The drug amlexanox, which is currently used to treat asthma in Japan and open sores in the mouth in the US, may be beneficial in treating obesity and type 2 diabetes in mice, according to study published this week in Nature Medicine.
Obesity is often associated with a state of low-grade inflammation, which is believed to contribute to insulin resistance and the development of type 2 diabetes. Using a large-scale in vitro chemical screen Alan Saltiel and colleagues now identify small molecule inhibitors of IKK-epsilon and a highly related kinase called TBK1. One of these inhibitors includes amlexanox, which they show is a relatively selective inhibitor of these two kinases. They also report that amlexanox produced reversible weight loss in a dietary and a genetic mouse model of obesity through an increase in energy expenditure. Further, the drug improved the insulin sensitivity and reversed fatty liver disease in these mice, even before a change in weight. These effects were associated with a reduction in adipose tissue inflammation and seemed to depend on the expression of IKK-epsilon and TBK1.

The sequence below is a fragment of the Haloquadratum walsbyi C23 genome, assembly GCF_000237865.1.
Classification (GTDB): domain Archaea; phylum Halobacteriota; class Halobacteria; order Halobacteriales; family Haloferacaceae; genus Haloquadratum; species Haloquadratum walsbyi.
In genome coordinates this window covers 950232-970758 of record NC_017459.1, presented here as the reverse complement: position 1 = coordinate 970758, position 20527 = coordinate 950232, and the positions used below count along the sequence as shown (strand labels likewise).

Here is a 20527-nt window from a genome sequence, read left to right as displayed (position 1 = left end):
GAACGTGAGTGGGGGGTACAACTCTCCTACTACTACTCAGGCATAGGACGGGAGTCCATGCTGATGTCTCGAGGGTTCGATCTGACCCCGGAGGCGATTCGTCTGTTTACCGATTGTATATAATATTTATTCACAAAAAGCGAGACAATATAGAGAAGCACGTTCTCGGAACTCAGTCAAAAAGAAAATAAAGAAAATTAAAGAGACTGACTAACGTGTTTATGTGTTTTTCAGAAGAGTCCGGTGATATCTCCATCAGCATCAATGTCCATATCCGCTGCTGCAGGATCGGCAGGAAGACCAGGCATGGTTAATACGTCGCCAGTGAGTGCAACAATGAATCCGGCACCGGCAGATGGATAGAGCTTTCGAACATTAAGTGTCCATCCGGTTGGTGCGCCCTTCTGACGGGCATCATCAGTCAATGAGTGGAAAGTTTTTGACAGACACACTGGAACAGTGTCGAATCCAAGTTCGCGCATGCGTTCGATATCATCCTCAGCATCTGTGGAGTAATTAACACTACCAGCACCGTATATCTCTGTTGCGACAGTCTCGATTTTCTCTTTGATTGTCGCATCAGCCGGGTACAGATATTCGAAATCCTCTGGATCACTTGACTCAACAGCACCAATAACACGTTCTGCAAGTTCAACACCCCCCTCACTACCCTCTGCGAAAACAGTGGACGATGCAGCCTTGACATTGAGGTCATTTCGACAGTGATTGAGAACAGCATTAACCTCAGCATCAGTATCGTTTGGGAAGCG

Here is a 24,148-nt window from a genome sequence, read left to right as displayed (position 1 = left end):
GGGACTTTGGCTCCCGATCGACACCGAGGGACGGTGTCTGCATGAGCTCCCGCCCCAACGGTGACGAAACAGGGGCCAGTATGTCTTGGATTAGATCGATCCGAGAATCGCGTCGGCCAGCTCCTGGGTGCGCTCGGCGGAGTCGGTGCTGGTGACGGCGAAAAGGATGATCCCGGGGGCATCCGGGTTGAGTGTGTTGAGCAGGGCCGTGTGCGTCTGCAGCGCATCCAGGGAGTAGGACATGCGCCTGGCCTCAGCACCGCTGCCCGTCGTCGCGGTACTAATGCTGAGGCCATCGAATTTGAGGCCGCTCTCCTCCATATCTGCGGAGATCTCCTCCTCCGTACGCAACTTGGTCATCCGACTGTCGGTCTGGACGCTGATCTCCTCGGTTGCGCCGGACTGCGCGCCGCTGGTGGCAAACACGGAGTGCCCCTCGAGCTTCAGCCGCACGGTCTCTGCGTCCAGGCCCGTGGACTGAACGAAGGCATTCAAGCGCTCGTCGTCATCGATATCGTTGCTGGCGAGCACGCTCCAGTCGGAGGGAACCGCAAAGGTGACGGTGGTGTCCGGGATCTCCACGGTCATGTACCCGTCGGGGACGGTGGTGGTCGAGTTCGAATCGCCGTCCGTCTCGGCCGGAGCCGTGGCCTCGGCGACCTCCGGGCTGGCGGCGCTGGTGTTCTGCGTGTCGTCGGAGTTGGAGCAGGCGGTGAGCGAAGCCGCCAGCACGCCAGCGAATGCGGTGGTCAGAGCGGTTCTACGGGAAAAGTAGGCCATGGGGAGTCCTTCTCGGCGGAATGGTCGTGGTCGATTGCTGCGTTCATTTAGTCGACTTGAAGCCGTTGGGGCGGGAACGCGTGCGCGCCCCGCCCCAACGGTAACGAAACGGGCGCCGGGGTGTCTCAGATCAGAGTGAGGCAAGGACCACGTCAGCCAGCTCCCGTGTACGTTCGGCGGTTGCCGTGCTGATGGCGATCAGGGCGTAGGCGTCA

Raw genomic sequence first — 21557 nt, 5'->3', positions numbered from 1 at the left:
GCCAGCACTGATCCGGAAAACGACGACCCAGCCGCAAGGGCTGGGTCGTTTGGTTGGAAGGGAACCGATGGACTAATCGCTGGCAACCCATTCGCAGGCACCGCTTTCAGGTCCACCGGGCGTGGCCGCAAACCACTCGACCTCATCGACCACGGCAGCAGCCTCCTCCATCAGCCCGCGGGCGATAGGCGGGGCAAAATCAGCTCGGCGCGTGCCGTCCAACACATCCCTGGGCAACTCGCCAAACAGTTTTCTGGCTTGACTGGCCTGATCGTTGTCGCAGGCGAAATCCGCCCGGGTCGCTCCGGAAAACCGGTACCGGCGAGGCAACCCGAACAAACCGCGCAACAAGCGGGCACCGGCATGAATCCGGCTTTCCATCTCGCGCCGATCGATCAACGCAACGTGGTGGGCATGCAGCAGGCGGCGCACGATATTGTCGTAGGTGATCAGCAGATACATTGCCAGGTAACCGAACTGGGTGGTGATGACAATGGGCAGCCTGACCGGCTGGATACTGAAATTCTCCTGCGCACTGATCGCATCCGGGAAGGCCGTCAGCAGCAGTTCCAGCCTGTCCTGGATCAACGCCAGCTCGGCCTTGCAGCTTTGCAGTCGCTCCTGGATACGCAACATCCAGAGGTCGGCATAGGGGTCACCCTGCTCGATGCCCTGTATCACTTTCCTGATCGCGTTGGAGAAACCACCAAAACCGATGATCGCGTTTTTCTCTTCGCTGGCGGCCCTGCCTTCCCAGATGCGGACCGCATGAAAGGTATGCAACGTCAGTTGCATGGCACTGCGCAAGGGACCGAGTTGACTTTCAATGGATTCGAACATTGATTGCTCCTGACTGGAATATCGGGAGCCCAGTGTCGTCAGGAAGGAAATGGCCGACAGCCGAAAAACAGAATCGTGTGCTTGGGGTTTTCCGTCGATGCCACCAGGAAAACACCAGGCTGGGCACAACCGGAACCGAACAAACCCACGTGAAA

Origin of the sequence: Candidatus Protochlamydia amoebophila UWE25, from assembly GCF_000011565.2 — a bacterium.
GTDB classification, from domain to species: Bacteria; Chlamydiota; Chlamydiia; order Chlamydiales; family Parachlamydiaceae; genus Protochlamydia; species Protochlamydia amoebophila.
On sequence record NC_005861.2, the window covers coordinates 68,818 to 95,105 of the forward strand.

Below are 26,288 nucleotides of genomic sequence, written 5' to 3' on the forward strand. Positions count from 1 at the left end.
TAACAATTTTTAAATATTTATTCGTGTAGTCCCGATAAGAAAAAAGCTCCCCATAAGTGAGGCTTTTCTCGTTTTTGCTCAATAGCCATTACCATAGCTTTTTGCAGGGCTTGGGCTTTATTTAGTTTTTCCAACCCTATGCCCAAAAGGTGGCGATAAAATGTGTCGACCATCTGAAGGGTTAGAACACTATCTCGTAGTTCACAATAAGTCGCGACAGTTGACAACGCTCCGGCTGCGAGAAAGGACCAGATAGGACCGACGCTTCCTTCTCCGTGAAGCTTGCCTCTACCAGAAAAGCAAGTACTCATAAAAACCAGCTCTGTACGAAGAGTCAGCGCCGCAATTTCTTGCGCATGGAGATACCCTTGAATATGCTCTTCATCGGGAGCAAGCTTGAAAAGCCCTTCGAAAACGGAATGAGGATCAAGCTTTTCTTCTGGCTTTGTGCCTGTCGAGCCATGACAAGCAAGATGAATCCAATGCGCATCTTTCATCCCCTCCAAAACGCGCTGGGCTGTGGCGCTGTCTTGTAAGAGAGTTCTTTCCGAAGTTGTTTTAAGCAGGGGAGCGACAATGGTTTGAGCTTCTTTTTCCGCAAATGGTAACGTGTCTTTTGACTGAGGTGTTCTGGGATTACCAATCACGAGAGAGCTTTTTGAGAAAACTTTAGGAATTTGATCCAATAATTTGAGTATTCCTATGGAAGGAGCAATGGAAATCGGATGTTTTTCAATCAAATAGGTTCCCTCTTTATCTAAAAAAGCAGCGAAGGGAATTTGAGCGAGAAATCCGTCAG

Amlexanox has a long history of use in people and with a good safety record. Although future clinical studies are needed, repurposing of the drug to treat obesity and its metabolic complications may be a valid option in the clinic.
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